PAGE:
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Tuesday, March 22, 2011

Take a Dip

As a kid (a younger kid, I should say), Jake would always ask for "dip" with his pancakes or waffles.  "Dip" to him, was maple syrup.  Real maple syrup. 

There are some who are just fine with "pancake syrup"--the corn syrup-based, maple-flavored stuff (Log Cabin, Mrs. Butterworth's and the rest).  Maybe I'm a syrup snob, but we can't be without our real stuff.  When we travel to Maine each year, we pick up a big jug of it (much cheaper up there) and keep it in the freezer to use as needed. 

About 80% of the maple syrup sold in the US is produced in Canada.  Vermont produces the most US-made syrup (as you might expect) followed by New York and Maine.  What you might not expect is that Pennsylvania ranks 8th in US maple syrup production.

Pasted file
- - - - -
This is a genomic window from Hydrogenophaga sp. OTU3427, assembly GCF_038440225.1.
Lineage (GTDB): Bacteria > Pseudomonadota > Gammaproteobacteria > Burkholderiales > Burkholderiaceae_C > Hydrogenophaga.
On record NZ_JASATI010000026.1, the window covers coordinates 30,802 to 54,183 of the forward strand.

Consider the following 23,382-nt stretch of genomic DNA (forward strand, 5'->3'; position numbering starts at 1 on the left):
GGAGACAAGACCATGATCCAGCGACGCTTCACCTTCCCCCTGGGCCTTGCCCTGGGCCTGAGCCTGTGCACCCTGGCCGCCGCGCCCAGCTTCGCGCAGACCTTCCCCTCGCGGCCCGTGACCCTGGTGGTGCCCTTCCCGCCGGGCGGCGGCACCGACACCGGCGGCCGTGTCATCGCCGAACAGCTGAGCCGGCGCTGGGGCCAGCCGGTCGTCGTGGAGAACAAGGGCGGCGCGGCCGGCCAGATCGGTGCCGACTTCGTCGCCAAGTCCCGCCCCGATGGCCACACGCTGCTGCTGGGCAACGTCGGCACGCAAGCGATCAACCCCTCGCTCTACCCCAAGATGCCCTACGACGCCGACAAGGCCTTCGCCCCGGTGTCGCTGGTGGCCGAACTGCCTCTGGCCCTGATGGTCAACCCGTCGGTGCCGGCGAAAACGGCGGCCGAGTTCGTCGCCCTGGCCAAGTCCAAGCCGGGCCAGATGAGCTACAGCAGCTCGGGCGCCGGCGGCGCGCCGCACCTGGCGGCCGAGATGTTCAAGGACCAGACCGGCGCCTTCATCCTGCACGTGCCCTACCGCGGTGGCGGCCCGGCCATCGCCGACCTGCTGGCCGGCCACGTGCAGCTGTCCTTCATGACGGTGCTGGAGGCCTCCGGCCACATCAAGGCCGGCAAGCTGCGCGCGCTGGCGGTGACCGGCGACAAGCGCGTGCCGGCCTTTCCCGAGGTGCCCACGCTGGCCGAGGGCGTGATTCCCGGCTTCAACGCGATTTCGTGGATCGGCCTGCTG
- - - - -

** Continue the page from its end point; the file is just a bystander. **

Sap lines running from tree to tree at Shelburne Farm in VT.

Warmer days come earlier here than in New England, so production starts earlier in PA.  A week or so ago, Peace Valley Park had Maple Sugar Day where they talked about the historical significance of maple syrup as well as the processing.  They toured you through the woods and showed how the trees were tapped.

While PA syrup is only a fraction of what is produced in Vermont, it's still a long, time-intensive labor of love for those who do it.  And when the sap starts to flow, it's time to celebrate.  Read more about Northwestern PA's maple syrup and get some maple-infused recipes in an article from The Pittsburgh Post-Gazette

Dip anyone?

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